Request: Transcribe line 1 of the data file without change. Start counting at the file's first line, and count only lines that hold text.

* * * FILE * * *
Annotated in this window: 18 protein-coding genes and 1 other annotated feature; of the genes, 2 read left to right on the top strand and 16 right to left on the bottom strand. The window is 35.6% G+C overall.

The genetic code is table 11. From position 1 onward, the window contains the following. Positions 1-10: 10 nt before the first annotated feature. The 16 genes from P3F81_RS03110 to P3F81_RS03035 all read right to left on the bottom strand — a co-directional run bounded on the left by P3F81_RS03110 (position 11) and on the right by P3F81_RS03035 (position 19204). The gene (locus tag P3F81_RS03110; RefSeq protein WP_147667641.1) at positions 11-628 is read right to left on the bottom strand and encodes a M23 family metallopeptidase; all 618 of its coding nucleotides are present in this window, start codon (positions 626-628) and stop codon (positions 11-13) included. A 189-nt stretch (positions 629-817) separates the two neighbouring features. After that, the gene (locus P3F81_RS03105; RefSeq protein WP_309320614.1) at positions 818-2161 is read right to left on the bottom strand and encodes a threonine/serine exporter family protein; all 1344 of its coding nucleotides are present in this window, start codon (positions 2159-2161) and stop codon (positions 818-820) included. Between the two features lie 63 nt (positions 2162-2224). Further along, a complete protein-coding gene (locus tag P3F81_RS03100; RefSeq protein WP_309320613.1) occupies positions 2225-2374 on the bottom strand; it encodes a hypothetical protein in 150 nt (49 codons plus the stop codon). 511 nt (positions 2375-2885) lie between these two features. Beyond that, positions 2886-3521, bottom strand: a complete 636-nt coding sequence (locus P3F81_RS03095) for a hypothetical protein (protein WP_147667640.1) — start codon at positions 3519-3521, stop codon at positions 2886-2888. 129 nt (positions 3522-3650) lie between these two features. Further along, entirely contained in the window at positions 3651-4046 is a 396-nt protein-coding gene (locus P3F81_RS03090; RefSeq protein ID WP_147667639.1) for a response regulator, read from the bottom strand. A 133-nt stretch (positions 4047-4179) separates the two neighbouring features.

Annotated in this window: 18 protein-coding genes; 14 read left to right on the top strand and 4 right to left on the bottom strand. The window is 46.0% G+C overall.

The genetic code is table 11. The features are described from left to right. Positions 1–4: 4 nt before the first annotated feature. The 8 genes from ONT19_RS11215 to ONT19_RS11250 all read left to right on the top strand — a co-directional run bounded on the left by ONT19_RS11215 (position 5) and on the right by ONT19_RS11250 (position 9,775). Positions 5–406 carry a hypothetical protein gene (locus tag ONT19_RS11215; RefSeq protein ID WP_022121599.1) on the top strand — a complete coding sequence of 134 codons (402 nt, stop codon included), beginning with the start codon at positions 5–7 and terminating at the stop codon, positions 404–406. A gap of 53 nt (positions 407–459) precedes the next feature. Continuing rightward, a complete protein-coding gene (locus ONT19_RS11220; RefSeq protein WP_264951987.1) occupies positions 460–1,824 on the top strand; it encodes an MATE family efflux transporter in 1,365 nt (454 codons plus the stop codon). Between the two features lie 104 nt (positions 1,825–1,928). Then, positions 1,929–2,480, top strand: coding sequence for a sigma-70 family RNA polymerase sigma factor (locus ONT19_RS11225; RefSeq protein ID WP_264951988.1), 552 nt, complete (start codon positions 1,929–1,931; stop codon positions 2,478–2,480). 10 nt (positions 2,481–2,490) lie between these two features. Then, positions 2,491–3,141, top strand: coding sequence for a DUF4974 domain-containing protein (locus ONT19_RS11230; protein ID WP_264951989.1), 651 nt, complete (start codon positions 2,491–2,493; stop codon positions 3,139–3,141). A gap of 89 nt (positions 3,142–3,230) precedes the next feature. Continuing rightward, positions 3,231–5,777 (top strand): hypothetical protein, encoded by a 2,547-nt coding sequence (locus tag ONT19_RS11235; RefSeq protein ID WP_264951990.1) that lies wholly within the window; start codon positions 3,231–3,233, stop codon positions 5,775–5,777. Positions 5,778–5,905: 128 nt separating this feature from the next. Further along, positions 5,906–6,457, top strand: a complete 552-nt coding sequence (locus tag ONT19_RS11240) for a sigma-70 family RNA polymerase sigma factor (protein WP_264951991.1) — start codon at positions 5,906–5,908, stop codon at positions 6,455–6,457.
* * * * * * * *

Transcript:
Annotated in this window: 18 protein-coding genes and 1 other annotated feature; of the genes, 2 read left to right on the top strand and 16 right to left on the bottom strand. The window is 35.6% G+C overall.